* Olaf Koch to take over on Jan. 1
* Board member Joel Saveuse renounced candidacy
* Koch seen carrying on with strategy to break-up Metro
* Franz Markus Haniel named chairman
(Adds analyst comments)
By Matthias Inverardi and Victoria Bryan
DUESSELDORF/FRANKFURT, Nov 18 World No.4
retailer Metro has picked its high-flying finance
director to be its next chief executive, signalling it will
stick with a plan to eventually break itself up and defying
calls for it to name a retail specialist.
Olaf Koch, who at 41 is the youngest chief executive of any
of Germany's 30 biggest listed companies, was not the preferred
candidate of the labour representatives on the supervisory board
and was only appointed thanks to the new chairman's casting
vote, company sources said on Friday.
That suggests Koch will have his work cut out to win over
colleagues who thought the group should pick a retail expert to
help steer it through turbulent trading conditions that have
hammered its shares this year.
Analysts expect Koch will follow the strategy of the
previous CEO, his friend and fellow Daimler alumnus Eckhard
Cordes, who set in motion as yet unrealised plans to sell
department store chain Kaufhof and hypermarket business Real.
With few synergies between Metro's businesses, the plan was
to sell off these assets and focus on its cash and carry and
electrical goods operations, before eventually perhaps spinning
off the latter as well.
Koch also worked with Cordes on a restructuring plan that
angered labour representatives with job cuts, but steered Metro
to record profits in 2010.
Franz Markus Haniel, head of the family behind Metro's
largest shareholder and appointed on Friday as chairman, said
Koch "demonstrated that he is driving the changes required for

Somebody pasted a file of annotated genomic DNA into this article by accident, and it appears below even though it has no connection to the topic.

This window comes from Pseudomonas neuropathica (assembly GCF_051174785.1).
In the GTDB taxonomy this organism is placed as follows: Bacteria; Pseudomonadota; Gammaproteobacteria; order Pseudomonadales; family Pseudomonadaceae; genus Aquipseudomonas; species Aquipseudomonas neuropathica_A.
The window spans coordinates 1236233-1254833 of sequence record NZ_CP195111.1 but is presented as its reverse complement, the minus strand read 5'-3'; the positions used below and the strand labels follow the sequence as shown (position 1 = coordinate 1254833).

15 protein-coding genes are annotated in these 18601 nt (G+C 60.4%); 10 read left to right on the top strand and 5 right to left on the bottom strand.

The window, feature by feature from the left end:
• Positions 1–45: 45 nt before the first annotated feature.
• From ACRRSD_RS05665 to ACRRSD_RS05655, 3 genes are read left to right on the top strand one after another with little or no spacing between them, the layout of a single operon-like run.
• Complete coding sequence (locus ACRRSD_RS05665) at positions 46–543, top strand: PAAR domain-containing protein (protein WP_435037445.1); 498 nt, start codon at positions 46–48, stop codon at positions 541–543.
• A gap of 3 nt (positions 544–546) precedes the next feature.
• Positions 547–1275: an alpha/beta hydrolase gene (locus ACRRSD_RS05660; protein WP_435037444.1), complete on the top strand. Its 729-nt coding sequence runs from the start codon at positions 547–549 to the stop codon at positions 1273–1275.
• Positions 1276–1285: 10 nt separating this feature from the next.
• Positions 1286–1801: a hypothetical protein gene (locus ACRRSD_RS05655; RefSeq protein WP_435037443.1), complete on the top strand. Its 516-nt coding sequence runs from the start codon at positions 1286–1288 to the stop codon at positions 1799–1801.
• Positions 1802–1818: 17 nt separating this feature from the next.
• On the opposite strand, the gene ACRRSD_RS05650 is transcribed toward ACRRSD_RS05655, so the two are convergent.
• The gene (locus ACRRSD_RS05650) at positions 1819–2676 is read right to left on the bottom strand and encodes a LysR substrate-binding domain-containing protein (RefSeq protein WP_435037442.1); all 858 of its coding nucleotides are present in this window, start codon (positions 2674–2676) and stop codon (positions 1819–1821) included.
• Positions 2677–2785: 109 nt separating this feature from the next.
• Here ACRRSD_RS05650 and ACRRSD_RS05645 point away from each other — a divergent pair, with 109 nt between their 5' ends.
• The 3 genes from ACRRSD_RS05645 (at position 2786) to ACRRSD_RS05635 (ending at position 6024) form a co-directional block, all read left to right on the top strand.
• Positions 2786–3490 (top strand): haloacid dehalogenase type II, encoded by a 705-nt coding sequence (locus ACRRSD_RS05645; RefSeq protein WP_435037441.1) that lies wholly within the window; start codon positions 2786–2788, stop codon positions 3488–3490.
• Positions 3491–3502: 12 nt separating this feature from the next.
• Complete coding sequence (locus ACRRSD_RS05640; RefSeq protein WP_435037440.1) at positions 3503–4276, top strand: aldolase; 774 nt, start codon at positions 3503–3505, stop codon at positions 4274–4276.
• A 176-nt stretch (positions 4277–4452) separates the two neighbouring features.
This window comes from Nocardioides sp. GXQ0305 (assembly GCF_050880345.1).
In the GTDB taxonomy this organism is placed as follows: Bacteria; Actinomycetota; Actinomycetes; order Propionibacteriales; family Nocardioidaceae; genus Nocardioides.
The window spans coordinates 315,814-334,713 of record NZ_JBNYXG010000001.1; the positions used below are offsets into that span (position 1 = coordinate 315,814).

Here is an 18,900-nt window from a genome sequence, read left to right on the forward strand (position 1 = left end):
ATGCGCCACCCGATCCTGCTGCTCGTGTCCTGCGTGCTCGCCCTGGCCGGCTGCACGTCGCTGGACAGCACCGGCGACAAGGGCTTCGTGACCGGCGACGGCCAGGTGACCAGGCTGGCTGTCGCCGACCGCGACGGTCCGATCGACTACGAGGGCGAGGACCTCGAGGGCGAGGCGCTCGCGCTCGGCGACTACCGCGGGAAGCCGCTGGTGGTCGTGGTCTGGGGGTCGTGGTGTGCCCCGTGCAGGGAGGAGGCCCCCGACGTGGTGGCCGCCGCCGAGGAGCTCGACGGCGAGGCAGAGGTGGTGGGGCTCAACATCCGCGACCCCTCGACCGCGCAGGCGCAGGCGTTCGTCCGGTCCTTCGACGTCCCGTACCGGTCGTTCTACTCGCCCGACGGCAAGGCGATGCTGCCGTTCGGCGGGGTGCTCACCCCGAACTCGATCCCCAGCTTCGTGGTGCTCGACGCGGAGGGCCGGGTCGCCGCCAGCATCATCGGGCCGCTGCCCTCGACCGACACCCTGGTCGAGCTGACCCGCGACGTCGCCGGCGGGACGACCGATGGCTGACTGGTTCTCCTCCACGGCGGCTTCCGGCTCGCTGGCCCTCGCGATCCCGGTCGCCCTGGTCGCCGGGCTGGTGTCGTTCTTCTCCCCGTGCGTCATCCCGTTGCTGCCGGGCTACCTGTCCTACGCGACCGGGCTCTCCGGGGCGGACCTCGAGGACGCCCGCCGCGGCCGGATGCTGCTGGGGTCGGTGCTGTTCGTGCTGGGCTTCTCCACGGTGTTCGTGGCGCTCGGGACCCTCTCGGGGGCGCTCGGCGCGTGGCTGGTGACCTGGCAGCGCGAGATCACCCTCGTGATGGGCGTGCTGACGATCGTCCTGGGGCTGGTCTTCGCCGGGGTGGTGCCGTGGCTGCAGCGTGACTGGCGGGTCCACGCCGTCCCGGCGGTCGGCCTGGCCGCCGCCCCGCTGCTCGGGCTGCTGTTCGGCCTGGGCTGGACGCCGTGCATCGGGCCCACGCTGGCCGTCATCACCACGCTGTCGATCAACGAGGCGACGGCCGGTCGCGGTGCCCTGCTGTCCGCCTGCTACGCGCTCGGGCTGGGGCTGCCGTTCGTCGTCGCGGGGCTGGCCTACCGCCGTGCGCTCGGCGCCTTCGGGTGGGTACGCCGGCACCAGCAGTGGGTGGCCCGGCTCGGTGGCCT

the company's long-term success."
Employee representatives had favoured retail veteran and
board member Joel Saveuse. He stepped aside as a candidate,
Metro said, confirming a Reuters report.
"I don't think the company is as yet a finished article.
Koch is a strategy man, a restructuring man. Saveuse is a very
good retailer. But he's not a strategy man," said one analyst
who declined to be named and welcomed Koch's appointment.
After a distinct lack of interest over the last year, three
bidders have now thrown their hats into the ring for Kaufhof,
including the owner of rival Karstadt, Nicolas Berggruen.
Austrian property company Signa is seen as Metro's preferred
bidder and has had access to Kaufhof's books.
Some on the supervisory board feel Metro should be more open
to the other bidders, sources said earlier on Friday, echoing
calls made by Berggruen in a Thursday newspaper interview.
In the long-term, many analysts expect Metro to also float
the MediaMarkt-Saturn electricals goods stores to concentrate
solely on its cash & carry business.
"The biggest challenge is for Koch to decide on a long-term
strategy for cash & carry and to ensure that Media-Markt has the
right set-up for a flotation," said Planet Retail's Boris
Cordes' lack of retail credentials was one of the many
criticisms levelled at him as the Metro share price slumped 33
percent this year on consumer confidence worries, weak trading
and concerns over its profit target.
The London-based analyst said Koch might run into the same
problems as Cordes with the trade unions but that an eventual
break-up was still the best strategy for Metro.
"That has always been the agenda of the Haniels. It's just
the markets that have made it a very difficult strategy to
pursue," he added.
While guitar-playing Koch may not have been the unions'
first choice, he is respected by colleagues for his straight
forward manner and his rise to head a company with annual sales
of 67 billion euros ($90.6 billion) has been swift.
Koch joined Daimler Benz, as it was then called, in 1994,
and worked under Cordes when he was engineering the merger with
Chrysler. After a two year stint at private equity house
Permira, he joined Cordes at Metro as finance chief in 2009.
Koch is seen as so close to Cordes that when the speculation
over Cordes' contract renewal was at its peak in September,
there was talk he could leave Metro with him.
Haniel had been holding intensive talks over recent days to
break the deadlock between the two sides of the 20-strong
supervisory board and applauded Saveuse's decision to renounce
his candidacy in favour of Koch.
Cordes will stand down on Dec 31.
Shares in Metro closed down 1 percent at 35.52 euros.
($1 = 0.739 Euros)
(Additional reporting by Mark Potter; editing by Greg Mahlich)